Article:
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Peruvian Gladiators – Gallos de Pelea

“Pelea!” (Fight!) “Pelea!” (Fight!) reverberated around the coliseo, a small ring surrounded by rudimentary bleachers. I looked beside me and a small child was blowing bubbles. The intensity grew as the match went on, the careadores (owners) yelling and cheering on their contestant.

Another little boy proudly showed us his favorite fighter, Fernando. Each fighter is weighed before the fight and classified into a weight class, then outfitted with a razor sharp gaff before entering the ring.  These fighters are treated like royalty before entering the ring for what will be a fight for their lives. Feathers on their back are plucked to keep the fighter cool during the heat of battle.

Last night I went to my first and last cockfight. The “sport” is legal and thriving in Peru. I have only seen two things that inflicted more brutality on an animal in my life, a bull fight in Seville Spain and a hog farm in eastern North Carolina.

As I travel the world I have always been proud of the US for two things, the way we respect woman and our children. Most would say that we also respect our animals and for the most part that is correct, unfortunately the cruelty of corporate farming is a dirty little secret. At least bull fights and cockfights are open and available for public scrutiny.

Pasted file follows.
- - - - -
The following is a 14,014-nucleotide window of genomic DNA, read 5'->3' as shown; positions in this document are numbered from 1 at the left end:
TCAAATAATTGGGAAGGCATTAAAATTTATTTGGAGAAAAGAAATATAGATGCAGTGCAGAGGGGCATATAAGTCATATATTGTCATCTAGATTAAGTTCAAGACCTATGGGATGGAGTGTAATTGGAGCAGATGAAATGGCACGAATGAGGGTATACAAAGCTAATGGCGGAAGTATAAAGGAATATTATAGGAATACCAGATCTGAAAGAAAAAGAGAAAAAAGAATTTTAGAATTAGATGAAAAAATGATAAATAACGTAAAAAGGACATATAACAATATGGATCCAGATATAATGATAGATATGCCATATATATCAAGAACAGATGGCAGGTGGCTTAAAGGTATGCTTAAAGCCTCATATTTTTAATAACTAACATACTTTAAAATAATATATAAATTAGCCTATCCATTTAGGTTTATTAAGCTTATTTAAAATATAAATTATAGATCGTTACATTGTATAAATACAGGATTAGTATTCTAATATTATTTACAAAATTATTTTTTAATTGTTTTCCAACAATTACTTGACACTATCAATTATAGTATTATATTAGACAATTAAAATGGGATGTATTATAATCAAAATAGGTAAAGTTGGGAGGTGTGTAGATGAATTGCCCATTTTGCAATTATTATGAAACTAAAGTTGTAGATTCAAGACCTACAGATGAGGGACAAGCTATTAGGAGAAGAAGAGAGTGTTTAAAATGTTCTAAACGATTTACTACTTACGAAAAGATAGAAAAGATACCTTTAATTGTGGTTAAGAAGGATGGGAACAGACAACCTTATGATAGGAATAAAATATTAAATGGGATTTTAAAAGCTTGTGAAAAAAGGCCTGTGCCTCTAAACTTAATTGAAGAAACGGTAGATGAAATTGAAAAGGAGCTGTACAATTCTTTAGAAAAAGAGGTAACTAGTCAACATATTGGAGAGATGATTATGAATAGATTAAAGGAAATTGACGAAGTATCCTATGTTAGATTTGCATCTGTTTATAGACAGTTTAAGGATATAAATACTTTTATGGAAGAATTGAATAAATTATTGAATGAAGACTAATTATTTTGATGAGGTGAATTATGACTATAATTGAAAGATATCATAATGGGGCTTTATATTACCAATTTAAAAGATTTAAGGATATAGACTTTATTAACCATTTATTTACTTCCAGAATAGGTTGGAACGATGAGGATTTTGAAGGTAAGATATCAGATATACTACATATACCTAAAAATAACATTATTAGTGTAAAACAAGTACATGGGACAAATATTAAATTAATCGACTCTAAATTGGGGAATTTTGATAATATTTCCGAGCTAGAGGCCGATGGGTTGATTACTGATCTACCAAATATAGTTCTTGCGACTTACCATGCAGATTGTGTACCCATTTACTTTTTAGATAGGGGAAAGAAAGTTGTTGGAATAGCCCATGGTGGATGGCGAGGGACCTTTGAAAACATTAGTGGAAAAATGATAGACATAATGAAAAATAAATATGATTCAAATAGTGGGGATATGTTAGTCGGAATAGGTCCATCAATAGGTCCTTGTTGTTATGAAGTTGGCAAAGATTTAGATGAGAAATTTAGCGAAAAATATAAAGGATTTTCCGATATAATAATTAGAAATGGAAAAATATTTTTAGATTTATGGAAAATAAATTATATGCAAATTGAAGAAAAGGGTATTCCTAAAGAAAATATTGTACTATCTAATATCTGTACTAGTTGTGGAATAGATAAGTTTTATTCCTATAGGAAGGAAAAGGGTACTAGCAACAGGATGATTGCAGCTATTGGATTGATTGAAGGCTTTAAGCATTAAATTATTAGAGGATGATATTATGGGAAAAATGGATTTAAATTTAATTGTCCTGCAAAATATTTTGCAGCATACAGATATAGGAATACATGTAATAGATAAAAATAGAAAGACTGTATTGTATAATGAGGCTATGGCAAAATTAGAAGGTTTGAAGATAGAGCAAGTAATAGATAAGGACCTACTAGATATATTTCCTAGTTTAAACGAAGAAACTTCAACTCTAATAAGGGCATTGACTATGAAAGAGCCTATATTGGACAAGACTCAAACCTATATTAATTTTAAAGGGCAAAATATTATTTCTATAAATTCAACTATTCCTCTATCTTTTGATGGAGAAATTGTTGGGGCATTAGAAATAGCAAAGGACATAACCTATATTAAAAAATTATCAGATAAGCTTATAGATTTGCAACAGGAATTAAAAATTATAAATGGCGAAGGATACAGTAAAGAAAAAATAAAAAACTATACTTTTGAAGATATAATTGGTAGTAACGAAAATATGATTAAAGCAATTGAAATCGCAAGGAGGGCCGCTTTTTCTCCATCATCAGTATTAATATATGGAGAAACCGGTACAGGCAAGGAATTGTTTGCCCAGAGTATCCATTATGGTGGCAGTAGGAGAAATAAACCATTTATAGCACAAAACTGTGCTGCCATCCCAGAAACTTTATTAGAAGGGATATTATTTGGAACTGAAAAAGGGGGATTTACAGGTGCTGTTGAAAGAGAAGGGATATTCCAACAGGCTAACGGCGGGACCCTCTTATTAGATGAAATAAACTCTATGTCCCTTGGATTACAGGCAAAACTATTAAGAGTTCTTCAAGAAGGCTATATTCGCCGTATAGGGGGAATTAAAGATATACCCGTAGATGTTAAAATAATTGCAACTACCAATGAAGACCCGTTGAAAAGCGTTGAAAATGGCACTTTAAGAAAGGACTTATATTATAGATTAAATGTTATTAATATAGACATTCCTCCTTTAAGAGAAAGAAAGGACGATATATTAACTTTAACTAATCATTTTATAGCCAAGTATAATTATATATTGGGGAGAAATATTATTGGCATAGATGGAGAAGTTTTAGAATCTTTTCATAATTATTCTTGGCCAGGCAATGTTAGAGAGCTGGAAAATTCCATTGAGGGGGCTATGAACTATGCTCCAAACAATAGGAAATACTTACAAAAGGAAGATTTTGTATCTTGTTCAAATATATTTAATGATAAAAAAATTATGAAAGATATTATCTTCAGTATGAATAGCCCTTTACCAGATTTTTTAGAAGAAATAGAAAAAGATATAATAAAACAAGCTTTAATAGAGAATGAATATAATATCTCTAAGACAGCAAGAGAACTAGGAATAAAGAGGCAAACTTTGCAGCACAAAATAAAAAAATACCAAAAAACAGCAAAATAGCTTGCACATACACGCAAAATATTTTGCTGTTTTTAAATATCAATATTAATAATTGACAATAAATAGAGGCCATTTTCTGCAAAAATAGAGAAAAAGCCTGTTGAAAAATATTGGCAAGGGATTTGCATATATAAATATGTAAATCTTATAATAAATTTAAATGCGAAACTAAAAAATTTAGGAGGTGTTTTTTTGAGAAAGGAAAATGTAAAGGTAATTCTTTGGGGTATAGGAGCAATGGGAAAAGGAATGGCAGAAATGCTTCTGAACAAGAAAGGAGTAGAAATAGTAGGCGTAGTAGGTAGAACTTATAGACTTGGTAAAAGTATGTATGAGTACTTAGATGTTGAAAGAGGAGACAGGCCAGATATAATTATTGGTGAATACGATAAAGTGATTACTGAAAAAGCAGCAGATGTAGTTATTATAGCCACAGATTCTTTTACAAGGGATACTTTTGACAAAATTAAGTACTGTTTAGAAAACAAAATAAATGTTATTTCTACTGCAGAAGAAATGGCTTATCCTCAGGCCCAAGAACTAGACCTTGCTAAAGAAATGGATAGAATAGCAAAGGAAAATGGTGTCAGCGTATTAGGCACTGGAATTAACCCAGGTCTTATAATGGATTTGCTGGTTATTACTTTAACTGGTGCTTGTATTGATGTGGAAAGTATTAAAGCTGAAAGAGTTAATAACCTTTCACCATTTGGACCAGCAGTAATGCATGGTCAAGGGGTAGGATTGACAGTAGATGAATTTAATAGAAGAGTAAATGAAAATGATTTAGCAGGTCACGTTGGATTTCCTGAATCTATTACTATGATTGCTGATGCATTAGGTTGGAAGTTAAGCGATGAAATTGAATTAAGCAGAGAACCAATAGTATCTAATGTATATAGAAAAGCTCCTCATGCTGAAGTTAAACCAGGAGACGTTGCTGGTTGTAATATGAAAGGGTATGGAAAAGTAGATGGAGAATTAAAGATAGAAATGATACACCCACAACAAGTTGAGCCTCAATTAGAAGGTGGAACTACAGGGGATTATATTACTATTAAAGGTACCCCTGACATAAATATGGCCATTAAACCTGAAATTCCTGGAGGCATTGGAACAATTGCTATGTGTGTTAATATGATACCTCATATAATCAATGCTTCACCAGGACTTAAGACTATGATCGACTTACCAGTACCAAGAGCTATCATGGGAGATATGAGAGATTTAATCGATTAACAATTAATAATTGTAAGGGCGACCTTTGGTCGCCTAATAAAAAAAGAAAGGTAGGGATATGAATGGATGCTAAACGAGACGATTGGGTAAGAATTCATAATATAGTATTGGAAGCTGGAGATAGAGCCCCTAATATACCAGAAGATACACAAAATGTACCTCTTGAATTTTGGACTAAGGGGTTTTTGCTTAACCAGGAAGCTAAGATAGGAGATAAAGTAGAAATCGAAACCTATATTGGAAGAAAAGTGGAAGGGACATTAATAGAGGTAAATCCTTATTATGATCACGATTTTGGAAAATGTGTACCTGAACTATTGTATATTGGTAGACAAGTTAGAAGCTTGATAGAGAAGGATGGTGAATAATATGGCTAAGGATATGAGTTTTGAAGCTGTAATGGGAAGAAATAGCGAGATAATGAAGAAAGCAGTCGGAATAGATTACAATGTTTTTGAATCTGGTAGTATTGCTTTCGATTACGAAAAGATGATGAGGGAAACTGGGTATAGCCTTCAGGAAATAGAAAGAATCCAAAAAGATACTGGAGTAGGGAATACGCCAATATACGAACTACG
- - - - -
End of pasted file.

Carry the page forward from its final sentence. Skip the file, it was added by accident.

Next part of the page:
I certainly don’t justify cruelty to any living creature, human or animal. Part of my mission during my travels is to experience the culture of my host country and learn lessons about the human spirit, even when it is ugly or brutal.

Shakespeare said it best in Hamlet, “There is nothing either good or bad, only thinking makes it so.” What is totally acceptable in one culture is taboo in another.  I could only speculate what a Peruvian would say about our corporate farming techniques.

Each careadore would proudly carry his cock into the ring. Much like a prize fighter before the bell, the careadores would push the cocks toward each other for a couple of pecks and to size the other up. The bell would ring and the fight would begin, feathers would fly as the crowd whipped into a frenzy for “their” bird.

If both feathered gladiators lasted eight minutes the fight was called a draw. Most of the time the fight ended with the victor standing on top and pecking the loser, the winning side cheering the win and money changing hands as two new contestants entered the ring. I lasted for three battles before I had enough.

I don’t understand cruelty bestowed on any living creature but man’s inhumanity towards man tops the list. I’d watch a cockfight or bull fight any day compared to watching children abused or starved.

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